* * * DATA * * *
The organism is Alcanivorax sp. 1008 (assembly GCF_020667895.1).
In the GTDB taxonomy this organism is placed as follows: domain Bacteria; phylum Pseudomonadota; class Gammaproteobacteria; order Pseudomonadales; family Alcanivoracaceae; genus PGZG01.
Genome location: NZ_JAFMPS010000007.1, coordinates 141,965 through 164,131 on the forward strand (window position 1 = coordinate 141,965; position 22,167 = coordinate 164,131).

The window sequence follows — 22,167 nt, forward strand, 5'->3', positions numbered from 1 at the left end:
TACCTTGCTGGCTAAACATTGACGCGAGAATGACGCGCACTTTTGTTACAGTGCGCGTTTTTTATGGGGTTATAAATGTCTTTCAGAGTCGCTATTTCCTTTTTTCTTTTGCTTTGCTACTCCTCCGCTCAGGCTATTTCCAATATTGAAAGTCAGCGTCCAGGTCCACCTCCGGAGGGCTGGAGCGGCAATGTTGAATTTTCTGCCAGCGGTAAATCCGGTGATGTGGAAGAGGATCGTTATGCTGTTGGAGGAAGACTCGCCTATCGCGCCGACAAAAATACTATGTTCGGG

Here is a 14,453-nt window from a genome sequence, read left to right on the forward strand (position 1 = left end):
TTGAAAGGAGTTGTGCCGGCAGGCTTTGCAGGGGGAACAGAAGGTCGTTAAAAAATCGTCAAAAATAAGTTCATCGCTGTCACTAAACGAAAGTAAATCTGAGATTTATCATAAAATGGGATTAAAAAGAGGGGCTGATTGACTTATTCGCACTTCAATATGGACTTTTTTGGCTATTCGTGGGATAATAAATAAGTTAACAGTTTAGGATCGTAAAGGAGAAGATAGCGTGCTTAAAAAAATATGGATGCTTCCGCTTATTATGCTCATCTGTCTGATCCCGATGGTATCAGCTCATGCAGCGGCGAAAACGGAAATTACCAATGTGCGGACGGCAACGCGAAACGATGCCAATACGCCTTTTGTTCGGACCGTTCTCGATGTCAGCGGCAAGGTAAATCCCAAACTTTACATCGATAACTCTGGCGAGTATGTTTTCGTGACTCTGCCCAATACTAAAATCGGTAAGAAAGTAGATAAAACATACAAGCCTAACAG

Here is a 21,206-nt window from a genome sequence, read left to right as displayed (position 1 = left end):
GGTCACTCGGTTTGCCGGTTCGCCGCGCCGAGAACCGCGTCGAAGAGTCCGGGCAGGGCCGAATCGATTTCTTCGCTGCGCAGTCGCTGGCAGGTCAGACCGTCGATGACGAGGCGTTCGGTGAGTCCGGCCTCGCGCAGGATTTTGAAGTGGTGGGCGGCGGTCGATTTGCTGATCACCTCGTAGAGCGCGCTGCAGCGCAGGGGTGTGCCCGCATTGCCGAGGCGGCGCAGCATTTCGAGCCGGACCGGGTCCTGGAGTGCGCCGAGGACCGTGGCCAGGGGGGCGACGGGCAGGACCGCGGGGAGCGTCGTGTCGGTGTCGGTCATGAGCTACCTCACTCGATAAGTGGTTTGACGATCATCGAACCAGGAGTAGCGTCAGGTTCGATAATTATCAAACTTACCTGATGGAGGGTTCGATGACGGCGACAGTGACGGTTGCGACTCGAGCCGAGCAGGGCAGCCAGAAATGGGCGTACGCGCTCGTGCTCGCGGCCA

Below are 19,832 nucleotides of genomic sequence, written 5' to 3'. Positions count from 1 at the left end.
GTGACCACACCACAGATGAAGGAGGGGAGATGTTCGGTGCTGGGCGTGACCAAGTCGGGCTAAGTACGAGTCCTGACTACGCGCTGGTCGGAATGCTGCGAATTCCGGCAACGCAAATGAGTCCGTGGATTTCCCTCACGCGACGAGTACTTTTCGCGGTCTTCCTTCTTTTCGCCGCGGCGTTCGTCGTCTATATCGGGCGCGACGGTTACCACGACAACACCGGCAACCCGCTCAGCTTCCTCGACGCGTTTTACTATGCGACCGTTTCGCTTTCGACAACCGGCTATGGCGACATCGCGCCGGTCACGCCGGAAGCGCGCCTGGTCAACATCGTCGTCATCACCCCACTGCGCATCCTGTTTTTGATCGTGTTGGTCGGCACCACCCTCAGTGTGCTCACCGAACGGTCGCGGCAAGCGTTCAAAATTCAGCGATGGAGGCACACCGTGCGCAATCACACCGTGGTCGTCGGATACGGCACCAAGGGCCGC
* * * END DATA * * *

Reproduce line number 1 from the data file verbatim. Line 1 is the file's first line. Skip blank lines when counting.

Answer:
The organism is Alcanivorax sp. 1008 (assembly GCF_020667895.1).